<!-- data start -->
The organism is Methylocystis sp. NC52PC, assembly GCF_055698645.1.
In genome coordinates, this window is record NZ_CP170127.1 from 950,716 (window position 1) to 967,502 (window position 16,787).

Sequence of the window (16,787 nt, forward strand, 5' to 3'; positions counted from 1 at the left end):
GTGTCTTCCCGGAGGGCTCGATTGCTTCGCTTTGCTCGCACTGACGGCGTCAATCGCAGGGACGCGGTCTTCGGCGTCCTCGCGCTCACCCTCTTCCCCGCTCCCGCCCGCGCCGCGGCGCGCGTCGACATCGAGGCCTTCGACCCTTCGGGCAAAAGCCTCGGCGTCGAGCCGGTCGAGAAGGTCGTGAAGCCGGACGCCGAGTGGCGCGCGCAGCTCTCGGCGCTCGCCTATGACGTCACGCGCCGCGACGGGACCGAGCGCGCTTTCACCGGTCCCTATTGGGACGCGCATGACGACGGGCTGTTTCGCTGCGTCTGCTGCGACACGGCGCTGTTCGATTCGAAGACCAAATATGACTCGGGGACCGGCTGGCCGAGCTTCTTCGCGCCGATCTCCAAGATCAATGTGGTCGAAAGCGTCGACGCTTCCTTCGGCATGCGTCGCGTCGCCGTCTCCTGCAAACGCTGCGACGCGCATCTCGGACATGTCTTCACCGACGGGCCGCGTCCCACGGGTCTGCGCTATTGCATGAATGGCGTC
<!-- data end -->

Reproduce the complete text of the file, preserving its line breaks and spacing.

The organism is Methylocystis sp. NC52PC, assembly GCF_055698645.1.
In genome coordinates, this window is record NZ_CP170127.1 from 950,716 (window position 1) to 967,502 (window position 16,787).

Sequence of the window (16,787 nt, forward strand, 5' to 3'; positions counted from 1 at the left end):
GTGTCTTCCCGGAGGGCTCGATTGCTTCGCTTTGCTCGCACTGACGGCGTCAATCGCAGGGACGCGGTCTTCGGCGTCCTCGCGCTCACCCTCTTCCCCGCTCCCGCCCGCGCCGCGGCGCGCGTCGACATCGAGGCCTTCGACCCTTCGGGCAAAAGCCTCGGCGTCGAGCCGGTCGAGAAGGTCGTGAAGCCGGACGCCGAGTGGCGCGCGCAGCTCTCGGCGCTCGCCTATGACGTCACGCGCCGCGACGGGACCGAGCGCGCTTTCACCGGTCCCTATTGGGACGCGCATGACGACGGGCTGTTTCGCTGCGTCTGCTGCGACACGGCGCTGTTCGATTCGAAGACCAAATATGACTCGGGGACCGGCTGGCCGAGCTTCTTCGCGCCGATCTCCAAGATCAATGTGGTCGAAAGCGTCGACGCTTCCTTCGGCATGCGTCGCGTCGCCGTCTCCTGCAAACGCTGCGACGCGCATCTCGGACATGTCTTCACCGACGGGCCGCGTCCCACGGGTCTGCGCTATTGCATGAATGGCGTC